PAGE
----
"These are totally defensive moves on our part," the president said. "We have no intention of fighting Russia."

Peace advocates have consistently voiced skepticism that either economic warfare or the mobilization of troops offer a path out of the current crisis.

The Stop the War Coalition, a U.K.-based group founded to oppose the so-called "War on Terror," said in a statement Tuesday that the worsening conflict is "the product of thirty years of failed policies, including the expansion of NATO and U.S. hegemony at the expense of other countries as well as major wars of aggression by the USA, Britain, and other NATO powers which have undermined international law and the United Nations."

"The British government has played a provocative role in the present crisis, talking up war, decrying diplomacy as appeasement."

"The British government has played a provocative role in the present crisis, talking up war, decrying diplomacy as appeasement, and escalating arms supplies and military deployments to Eastern Europe," the coalition said. "If there is to be a return to diplomacy, as there should be, the British government should pledge to oppose any further eastward expansion of NATO and should encourage a return to the Minsk-2 agreement, already signed by both sides, by all parties as a basis for ending the crisis in relations between Ukraine and Russia."

CodePink echoed the Stop the War Coalition's assessment of the ongoing conflict's historical roots, arguing that former President Donald Trump "made a terrible mistake in 2019 when he encouraged newly-elected President Zelensky of Ukraine to refuse to talk to [the Donetsk People's Republic] and [Luhansk People's Republic] leaders within the framework of the Minsk Protocol, as it requires."

"Trump instead began sending weapons to Ukraine, reversing Obama's policy, as if Ukraine could recover its lost territories by force," the group observed. "This is only one of a series of errors by U.S. leaders that have built up over time to contribute to today's crisis: broken commitments not to expand NATO into Eastern Europe; confirmation in 2008 that Ukraine would sooner or later join NATO; the significant but still largely secret U.S. role in the 2014 coup; and U.S. failure to support the Minsk Protocol, despite having no alternative plan beyond weapons shipments, sanctions, and brinkmanship."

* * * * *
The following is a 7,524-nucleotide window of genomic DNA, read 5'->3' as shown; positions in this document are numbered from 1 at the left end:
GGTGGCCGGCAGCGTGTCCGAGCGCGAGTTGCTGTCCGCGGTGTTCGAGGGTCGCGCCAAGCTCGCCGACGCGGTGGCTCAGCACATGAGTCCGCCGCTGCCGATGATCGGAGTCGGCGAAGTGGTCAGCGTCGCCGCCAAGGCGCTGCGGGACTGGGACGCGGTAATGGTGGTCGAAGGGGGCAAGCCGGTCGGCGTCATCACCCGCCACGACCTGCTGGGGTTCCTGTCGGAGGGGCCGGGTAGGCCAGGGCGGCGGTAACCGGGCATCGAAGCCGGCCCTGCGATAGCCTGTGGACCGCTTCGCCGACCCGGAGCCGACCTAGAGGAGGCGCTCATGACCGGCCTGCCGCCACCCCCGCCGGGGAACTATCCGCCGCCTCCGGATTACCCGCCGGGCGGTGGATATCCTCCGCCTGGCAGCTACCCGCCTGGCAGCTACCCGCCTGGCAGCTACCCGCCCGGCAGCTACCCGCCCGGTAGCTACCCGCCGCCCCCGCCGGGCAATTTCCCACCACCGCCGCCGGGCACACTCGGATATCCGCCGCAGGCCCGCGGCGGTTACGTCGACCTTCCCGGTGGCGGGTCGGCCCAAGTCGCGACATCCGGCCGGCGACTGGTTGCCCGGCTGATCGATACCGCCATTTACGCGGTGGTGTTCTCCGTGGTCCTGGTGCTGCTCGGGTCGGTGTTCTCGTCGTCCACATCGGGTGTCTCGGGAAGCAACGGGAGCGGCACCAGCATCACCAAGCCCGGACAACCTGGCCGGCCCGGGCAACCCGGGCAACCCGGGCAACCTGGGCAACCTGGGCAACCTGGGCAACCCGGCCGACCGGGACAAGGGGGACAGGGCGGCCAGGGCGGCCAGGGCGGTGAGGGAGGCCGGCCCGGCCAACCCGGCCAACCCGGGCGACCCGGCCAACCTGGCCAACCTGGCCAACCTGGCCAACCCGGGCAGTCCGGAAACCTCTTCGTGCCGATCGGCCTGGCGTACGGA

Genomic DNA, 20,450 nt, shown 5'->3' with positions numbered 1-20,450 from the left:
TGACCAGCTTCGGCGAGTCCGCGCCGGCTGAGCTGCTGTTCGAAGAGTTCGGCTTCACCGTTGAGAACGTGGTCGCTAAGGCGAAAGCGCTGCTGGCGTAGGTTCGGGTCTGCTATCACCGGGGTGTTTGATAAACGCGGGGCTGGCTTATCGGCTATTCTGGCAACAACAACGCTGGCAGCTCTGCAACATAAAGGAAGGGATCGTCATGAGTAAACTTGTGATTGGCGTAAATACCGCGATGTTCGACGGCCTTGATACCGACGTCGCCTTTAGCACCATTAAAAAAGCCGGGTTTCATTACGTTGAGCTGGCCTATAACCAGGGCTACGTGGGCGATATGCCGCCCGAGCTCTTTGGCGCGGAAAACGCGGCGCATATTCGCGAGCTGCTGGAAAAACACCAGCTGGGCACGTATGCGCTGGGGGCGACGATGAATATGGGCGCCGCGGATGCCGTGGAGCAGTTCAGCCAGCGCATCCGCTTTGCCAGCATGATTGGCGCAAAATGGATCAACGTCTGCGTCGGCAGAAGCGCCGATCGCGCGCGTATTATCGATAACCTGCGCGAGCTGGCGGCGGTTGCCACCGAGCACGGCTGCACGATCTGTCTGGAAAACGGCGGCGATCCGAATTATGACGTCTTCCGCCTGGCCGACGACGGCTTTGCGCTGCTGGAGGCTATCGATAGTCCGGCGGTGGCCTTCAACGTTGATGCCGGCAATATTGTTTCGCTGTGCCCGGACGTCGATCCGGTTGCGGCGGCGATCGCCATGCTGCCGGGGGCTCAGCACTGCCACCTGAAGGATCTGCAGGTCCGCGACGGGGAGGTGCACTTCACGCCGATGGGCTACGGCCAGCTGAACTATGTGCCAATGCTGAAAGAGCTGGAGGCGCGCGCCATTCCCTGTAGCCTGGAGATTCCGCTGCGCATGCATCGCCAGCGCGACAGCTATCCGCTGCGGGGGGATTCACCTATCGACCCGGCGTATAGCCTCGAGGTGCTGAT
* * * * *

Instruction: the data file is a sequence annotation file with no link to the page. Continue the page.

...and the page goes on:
Thus far, the U.S. has shown no willingness to budge on the key question of Ukraine's ambition to join NATO at some point in the future. The U.S. has said it would be willing to welcome Ukraine into the alliance, a position Russia views as a serious security threat.

Amid soaring military tensions and surging fears of a full-blown conflict, U.S. Secretary of State Antony Blinken and Russian Foreign Minister Sergey Lavrov are scheduled to meet Thursday in Geneva.

Anatol Lieven, a senior research fellow on Russia and Europe at the Quincy Institute for Responsible Statecraft, argued Monday that during his meeting with Lavrov, Blinken should offer "the declaration of a moratorium on Ukrainian membership of NATO for a period of 20 years, allowing time for negotiations on a new security architecture for Europe as a whole, including Russia."

Lieven wrote that Blinken should also suggest building on a proposal "already made by the Biden administration to discuss the stationing of missiles in Europe" by offering "to return to the Intermediate Nuclear Forces Treaty, with enhanced controls and safeguards for both sides, if Russia will do the same."

"It is the task of responsible statesmen to make what is necessary possible, and great international crises should be the spur to such acts of statesmanship," wrote Lieven. "And if not now, when?"